This is a point that Ron Paul makes and I want to go to that clip, that he makes about this being no way to run a country.
RON PAUL: But I also don't want to run the economy because I don't know how to run the economy. And I can tell you, I can tell you, everybody I have met so far in Washington, they don't know either. They don't have the vaguest idea. And those few over there who think they are experts and they know what the interest rates should be, they don't know that either. The interest rates should be set by the marketplace. So I don't know how to run the economy, I don't want to, I don't have the authority to and it's not designated in the Constitution.
JOHN: Ron Paul says that they don't know how to run the economy, and he doesn't want to run it. But the politicians are always selling the free lunch, as if there was no consequences to constantly increasing these entitlements. Look at all the of the rumblings right now coming up with the totally socialized medicine. Medicare is a wreck, and so now we're going to make it a giant program and make it a giant wreck for everybody. It's always somebody else who pays. They never talk about exactly how their policies create inflation or the consequences of the stimulation policies leading ultimately to a bust. The subprime mess and the bust in the real estate market was created by the loose money policies; and yet they just act as if they come from somewhere else they constantly off load it. Here is a clip from Fed Chairman Benjamin Bernanke explaining the consequences of the subprime issue.
BERNANKE: Overall, US economic performance this year has been reasonably good. The rate of economic expansion slowed somewhat in late 2006 and early 2007. The growth in the second quarter was solid, and some of that momentum appears to have carried over into the third quarter. The pace of private sector job creation has slowed this year but unemployment has moved up only a little from its recent lows. And although energy prices have been volatile, indicators of the underlying inflation trend such as core inflation have moderated since the middle of last year. Moderate growth in overall economic activity has continued despite a notable contraction in the housing sector that began in the second half of 2005. The housing correction has intensified this year as demand has declined further. Inventories of unsold new homes have climbed relative to sales and house prices have decelerated with some areas of the country experiencing outright declines in home values. In response to weak demand and bloated inventories, home builders have sharply curtailed new construction. The decline in residential investment directly subtracted about three quarters of a percentage point from the average pace of US economic growth over the past year and a half. In its regular reports to Congress most recently in July, the Federal Reserve board has highlighted as a downside risk the possibility that housing weakness might spillover to other parts of the economy, for example, by acting as a restraint on consumer spending. Thus far, however, direct evidence of such spillovers into the broader economy has been limited.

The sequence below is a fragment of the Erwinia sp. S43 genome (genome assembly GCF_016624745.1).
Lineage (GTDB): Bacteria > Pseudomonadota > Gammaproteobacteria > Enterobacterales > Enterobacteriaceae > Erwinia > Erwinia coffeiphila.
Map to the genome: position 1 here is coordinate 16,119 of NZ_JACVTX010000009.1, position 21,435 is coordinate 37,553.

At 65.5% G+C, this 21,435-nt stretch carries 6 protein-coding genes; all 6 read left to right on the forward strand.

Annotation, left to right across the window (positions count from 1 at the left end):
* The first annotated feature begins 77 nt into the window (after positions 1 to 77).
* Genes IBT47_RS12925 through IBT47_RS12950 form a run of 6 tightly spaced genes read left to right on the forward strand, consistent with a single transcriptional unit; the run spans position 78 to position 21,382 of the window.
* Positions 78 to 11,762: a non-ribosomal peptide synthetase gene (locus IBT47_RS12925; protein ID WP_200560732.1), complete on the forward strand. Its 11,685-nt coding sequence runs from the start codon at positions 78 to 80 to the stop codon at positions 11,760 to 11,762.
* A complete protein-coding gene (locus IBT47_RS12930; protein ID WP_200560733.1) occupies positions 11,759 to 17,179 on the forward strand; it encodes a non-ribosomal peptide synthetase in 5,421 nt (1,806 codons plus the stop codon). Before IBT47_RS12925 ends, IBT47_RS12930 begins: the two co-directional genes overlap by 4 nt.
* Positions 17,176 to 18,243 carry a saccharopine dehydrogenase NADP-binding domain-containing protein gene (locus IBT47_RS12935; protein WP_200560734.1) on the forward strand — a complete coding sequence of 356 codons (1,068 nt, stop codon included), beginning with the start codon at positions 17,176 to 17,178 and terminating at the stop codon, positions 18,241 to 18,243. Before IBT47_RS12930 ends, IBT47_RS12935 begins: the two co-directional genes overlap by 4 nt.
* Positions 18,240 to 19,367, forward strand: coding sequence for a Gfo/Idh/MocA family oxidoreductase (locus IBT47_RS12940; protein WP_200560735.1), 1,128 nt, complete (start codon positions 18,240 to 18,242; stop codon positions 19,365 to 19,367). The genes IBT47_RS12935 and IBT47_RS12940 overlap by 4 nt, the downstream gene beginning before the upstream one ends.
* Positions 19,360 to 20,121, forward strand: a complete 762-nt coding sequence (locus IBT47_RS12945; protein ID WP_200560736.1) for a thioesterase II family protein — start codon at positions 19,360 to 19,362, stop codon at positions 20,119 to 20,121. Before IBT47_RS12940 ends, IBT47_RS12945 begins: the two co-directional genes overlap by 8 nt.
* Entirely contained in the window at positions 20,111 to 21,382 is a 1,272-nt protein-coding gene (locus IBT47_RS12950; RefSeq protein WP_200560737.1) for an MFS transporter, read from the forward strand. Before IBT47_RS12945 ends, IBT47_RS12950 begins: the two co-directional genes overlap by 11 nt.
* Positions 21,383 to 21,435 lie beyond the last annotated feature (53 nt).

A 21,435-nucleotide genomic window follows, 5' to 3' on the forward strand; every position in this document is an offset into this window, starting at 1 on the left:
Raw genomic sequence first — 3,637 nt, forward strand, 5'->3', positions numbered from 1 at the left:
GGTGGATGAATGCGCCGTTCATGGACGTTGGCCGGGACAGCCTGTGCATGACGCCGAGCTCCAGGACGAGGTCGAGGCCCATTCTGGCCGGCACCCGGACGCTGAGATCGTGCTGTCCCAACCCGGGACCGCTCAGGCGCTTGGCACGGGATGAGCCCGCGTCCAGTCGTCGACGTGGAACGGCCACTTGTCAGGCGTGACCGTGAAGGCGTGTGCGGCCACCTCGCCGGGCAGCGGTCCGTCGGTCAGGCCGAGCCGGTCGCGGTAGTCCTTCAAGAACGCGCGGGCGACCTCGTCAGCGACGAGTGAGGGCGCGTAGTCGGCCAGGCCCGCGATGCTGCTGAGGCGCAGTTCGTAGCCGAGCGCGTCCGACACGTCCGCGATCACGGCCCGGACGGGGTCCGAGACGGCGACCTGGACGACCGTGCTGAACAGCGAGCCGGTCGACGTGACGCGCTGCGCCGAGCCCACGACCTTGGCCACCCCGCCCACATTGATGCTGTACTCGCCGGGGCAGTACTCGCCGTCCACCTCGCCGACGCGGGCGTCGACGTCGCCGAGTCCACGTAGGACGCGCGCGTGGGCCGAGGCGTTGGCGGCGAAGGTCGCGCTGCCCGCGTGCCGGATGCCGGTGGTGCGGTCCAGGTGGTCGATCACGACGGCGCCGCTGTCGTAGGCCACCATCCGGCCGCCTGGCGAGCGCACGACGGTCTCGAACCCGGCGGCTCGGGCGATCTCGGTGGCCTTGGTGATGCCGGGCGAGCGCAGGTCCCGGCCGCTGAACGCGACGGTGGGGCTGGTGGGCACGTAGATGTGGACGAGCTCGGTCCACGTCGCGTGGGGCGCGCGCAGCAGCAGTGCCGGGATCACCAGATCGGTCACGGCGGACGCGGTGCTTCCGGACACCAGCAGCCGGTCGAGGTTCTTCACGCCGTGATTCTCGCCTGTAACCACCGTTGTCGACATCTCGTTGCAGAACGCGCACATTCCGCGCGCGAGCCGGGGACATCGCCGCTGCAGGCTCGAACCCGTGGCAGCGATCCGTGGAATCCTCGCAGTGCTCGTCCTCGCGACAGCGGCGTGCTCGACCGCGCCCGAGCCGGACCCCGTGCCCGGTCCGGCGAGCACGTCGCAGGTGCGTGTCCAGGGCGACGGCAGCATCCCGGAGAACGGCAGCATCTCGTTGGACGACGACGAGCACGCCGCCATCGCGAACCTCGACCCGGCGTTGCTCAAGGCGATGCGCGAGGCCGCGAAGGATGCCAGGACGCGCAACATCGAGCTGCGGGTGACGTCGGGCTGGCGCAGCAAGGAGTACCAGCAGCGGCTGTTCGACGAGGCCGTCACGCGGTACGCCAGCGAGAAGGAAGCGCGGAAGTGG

JIM: What was amazing in listening to that quote, they are saying, “we have all of these problem in real estate that are now hurting the economy,” but what they didn't tell you is look, coming out of the last recession, we inflated. The money supply grew, we slashed interest rates to way below the inflation rate or economic growth rate to restimulate the economy. And John, you remember, after 9/11, when the president urged people to be American by going out and spending money. And recall, I think it was 2004, you even had people like Alan Greenspan that were saying, “you know, I think people out to get an adjustable rate mortgage, it's a better deal than a fixed rate mortgage.” And he said that right before he began raising interest rates. And what happened is the Fed created this problem but now they are sort of off loading it. It's like what's happening in real estate, what's happening in the mortgage subprime crisis. All of this is we had nothing to do with this, this just kind of came out of the blue. And they are talking about, “well, we're worried about inflation.” They created the inflation! And so people were urged to go out, spend money, buy homes, take out adjustable-rate mortgages. When you have the Federal Reserve chairman urging people to do that, that's exactly what happened. Too many people took out loans on properties they really couldn't afford with rates that were really artificially low. Now, we're starting to suffer the consequences. [35:29]